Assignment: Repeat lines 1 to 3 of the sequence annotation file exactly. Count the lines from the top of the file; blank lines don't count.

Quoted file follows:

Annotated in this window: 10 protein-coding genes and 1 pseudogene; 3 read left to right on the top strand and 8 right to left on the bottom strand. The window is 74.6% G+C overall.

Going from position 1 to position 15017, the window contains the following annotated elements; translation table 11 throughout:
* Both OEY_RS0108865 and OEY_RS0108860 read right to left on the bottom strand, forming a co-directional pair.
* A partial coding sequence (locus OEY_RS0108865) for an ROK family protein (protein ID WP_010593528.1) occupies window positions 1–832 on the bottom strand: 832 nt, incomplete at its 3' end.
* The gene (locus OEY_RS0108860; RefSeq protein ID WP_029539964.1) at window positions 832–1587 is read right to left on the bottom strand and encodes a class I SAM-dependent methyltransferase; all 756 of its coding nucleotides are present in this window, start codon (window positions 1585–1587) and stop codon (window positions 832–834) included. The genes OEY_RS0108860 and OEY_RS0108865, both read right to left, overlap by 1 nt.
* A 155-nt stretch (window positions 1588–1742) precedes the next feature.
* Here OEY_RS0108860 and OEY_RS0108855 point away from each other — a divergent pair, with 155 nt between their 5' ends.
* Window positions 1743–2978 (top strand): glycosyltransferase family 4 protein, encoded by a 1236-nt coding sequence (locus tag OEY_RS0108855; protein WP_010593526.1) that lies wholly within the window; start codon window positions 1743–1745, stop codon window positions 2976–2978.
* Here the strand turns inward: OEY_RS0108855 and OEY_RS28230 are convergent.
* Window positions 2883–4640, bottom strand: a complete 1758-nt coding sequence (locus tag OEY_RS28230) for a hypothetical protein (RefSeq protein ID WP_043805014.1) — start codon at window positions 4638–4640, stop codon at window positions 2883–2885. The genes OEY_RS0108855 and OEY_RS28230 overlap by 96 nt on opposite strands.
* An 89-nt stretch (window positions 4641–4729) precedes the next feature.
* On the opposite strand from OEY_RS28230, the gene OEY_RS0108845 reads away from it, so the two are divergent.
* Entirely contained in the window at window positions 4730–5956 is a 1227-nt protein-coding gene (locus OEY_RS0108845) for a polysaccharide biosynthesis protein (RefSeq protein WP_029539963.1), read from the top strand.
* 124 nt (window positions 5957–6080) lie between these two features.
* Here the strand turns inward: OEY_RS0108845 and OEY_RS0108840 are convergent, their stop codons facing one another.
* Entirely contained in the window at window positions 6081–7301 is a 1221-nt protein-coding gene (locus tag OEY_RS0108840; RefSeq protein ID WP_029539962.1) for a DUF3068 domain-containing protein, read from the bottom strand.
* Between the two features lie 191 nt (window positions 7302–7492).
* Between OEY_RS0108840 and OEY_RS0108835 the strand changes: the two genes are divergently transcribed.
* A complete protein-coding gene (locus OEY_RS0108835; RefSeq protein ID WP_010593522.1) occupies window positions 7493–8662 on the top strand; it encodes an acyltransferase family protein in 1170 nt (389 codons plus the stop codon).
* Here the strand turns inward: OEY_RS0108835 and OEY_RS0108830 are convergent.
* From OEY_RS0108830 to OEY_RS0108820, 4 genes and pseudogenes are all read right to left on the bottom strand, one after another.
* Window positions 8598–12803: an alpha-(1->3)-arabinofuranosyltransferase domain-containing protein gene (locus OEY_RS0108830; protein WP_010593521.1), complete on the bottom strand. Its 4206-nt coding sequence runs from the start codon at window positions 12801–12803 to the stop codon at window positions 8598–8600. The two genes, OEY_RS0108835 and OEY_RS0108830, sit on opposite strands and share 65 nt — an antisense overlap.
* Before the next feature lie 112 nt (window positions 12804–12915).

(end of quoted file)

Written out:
Annotated in this window: 10 protein-coding genes and 1 pseudogene; 3 read left to right on the top strand and 8 right to left on the bottom strand. The window is 74.6% G+C overall.

Going from position 1 to position 15017, the window contains the following annotated elements; translation table 11 throughout:
* Both OEY_RS0108865 and OEY_RS0108860 read right to left on the bottom strand, forming a co-directional pair.